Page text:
Monday, August 24, 2009

Review -- ART OF WAR


Sometimes the most interesting games are those which the creator self produces. In such cases it may not be the game is one of the most notable in terms of play, but there is such dedication to seeing the game produced in such instances you have to appreciate it on that level alone.
Art of War is one of those games.
Creator Nils Zilch has to be credited with the way he uses bits and pieces I am sure he picks up at the local craft store. That isn't to say the pieces aren't functional, because they work well, but it tells you the effort that has to go into creating each game.
The board itself has been marked using a wood burning set, and has a sort of country-creation charm to it.
The overall effect of the board and pieces is of a game you might find at an artisan's fair. That gives it a neat appeal.
By the name you have probably gathered this is a war game. That it is, and one which is basically a pure strategy game to boot, in that the lone die in the game has a limited impact. Instead players must use strategy to create victory.
Of course when it comes to 'battling', attempting to capture a territory, the die does come into play.
Zilch has thrown another wrinkle into things though in terms of dealing with the luck of the die. There is a karma chip in the game. One player randomly starts the game in control of the chip. At any time you may pass the chip to an opponent to change the result of a die roll. So each time a die is rolled, the chip can move around the table to influence the result.
One great aspect of the game is that it is scalable, allowing for two, three, four or six players. Not a lot of strategy games have that flexibility.
There are three actual types of pieces. Each player has a single monarch pieces. If that piece is captured during a game, you lose.
There are 25 civilian pieces per player. Civilian pieces are what allow a player to generate more pieces on the board. Each civilian piece in play is worth one point in terms of producing new pieces. If a player chooses to use his turn to build up his forces he simply adds up the number of civilian pieces, and then can in essence purchase more pieces, at a cost of one for civilians and two for military pieces.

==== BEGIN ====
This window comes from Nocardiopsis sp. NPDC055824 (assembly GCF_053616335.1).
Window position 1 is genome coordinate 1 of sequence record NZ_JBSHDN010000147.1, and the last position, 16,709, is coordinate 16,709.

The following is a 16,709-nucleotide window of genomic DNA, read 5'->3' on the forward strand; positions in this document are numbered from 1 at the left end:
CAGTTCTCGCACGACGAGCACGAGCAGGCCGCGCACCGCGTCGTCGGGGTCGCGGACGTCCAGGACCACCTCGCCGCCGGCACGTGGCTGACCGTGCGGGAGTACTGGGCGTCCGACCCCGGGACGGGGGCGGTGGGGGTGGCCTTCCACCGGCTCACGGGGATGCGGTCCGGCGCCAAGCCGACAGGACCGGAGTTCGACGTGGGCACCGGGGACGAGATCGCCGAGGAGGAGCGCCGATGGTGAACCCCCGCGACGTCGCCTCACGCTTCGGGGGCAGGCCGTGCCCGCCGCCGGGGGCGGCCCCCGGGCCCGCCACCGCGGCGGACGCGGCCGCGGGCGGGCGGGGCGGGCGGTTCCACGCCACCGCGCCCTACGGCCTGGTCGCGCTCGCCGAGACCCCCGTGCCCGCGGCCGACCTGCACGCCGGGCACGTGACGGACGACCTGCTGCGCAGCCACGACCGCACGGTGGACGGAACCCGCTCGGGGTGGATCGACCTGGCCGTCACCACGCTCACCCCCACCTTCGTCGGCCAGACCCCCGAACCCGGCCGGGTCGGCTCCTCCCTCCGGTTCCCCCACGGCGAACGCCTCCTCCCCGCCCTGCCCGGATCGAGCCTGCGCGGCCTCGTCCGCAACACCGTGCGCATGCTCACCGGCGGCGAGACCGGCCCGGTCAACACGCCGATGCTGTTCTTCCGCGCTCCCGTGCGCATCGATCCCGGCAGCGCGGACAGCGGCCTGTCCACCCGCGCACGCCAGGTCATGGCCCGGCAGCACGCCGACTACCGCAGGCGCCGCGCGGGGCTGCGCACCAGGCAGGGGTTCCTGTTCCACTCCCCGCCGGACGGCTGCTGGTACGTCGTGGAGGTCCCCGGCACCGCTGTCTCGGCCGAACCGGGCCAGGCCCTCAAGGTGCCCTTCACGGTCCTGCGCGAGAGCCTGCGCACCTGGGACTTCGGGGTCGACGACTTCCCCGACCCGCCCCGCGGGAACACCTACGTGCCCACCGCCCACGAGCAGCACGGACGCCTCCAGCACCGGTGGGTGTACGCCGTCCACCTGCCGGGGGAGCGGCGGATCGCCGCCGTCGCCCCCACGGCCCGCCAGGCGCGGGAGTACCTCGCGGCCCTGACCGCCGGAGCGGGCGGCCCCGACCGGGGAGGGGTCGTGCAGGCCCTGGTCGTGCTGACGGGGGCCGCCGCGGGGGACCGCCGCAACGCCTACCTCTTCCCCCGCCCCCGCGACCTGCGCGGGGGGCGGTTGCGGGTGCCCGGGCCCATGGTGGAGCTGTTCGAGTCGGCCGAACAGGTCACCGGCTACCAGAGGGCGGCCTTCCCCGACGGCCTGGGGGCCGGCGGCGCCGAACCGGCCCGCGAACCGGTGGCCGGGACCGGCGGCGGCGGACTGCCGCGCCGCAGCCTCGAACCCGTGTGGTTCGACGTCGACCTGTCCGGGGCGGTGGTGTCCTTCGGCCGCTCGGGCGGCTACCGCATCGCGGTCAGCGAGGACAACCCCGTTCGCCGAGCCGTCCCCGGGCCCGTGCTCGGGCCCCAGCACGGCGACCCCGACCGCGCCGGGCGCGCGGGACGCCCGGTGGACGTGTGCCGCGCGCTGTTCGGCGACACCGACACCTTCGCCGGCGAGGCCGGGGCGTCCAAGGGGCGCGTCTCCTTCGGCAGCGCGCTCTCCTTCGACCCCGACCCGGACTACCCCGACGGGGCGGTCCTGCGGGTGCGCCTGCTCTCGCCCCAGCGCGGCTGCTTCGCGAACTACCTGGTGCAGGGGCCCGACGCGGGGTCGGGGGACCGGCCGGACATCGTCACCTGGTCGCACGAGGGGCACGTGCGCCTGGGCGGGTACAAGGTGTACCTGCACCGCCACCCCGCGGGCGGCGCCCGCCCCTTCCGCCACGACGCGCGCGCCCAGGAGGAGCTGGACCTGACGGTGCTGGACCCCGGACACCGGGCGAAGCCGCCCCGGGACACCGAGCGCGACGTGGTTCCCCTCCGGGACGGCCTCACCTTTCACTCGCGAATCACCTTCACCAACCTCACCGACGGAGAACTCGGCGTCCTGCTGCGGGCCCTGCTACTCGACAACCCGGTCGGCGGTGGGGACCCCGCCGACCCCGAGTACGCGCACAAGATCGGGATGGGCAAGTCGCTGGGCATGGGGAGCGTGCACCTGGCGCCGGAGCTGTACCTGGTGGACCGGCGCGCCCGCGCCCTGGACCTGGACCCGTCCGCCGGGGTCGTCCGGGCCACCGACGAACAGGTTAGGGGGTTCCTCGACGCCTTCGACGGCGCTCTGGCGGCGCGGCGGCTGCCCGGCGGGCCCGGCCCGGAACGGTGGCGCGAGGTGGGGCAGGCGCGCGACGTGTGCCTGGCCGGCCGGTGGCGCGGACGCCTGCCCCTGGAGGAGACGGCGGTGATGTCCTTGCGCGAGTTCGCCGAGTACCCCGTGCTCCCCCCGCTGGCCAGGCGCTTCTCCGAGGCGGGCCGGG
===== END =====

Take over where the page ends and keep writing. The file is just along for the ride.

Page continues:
Each player has 32 military pieces available to them, and as you might expect as they move around the board, they are the units which do battle.
From there the game is a pretty straight forward territorial battle, with players expanding their territory by capture.
Once you are in control of a hexagon on the board, you must maintain a presence there, so you cannot simply abandon the area.
The game also comes with eight 'General' cards. Each General has a specific special ability which of course impacts some aspect of game play. Players randomly select a card which is kept hidden until such time a player opts to use the special ability, at which time the card is revealed, and that General's ability can be further utilized.
The General cards are a simple way of adding a bit of a 'wild card' aspect to the game, and to keeping things fresh. With eight choices, the game play can be quite different from game-to-game based on the cards.
The battles come down to a fairly basic mechanic of who has the greatest number, with some impact by the dice. That aspect of the game isn't particularly deep, or exciting.
Where the game has its greatest merit is in the continual choice each turn of whether you move forces to expand territory and do battle, or do you produce new forces, which is essentially building your resource base for future expansion.
Mix in the general cards which are a nice twist, and the karma chip for a little luck control, and game play is at least interesting enough to warrant some games. Add the aesthetics of the self-produced game, and Art of War has its charms.
Check the game out at


-- Review first appeared in Yorkton This Week newspaper Aug. 5, 2009 - Yorkton, SK. Canada

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